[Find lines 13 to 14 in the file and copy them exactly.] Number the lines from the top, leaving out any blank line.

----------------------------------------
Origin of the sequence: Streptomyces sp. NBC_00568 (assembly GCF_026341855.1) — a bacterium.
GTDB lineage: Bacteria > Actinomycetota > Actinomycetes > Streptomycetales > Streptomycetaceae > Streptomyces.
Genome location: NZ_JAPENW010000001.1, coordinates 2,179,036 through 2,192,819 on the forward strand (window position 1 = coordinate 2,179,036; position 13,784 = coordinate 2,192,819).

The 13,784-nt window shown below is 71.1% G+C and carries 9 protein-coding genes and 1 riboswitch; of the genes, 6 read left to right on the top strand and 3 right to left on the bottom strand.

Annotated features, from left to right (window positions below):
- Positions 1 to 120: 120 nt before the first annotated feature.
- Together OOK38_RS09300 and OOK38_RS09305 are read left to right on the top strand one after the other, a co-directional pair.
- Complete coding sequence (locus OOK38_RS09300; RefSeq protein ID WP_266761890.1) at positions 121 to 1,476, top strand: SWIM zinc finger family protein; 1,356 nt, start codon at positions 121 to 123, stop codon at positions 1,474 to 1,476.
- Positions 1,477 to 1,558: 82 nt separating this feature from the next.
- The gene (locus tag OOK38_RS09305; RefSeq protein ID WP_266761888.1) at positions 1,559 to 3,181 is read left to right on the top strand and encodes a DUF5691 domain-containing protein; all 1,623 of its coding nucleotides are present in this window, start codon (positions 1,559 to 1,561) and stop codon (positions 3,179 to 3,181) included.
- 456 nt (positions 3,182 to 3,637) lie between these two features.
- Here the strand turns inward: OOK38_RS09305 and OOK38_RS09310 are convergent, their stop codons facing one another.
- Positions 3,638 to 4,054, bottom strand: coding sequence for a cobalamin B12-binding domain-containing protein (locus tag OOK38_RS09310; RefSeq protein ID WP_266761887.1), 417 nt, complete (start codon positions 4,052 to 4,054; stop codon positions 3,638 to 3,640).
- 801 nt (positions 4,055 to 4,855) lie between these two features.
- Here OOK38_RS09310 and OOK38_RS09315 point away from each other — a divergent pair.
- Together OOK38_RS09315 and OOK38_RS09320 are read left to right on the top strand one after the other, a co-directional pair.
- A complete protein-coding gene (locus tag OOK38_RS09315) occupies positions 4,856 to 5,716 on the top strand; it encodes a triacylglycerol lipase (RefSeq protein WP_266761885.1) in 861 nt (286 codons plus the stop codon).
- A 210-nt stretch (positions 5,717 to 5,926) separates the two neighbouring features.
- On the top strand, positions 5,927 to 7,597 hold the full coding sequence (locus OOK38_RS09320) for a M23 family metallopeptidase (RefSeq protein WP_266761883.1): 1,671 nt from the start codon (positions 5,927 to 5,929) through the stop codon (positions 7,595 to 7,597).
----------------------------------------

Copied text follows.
- Positions 3,638 to 4,054, bottom strand: coding sequence for a cobalamin B12-binding domain-containing protein (locus tag OOK38_RS09310; RefSeq protein ID WP_266761887.1), 417 nt, complete (start codon positions 4,052 to 4,054; stop codon positions 3,638 to 3,640).
- 801 nt (positions 4,055 to 4,855) lie between these two features.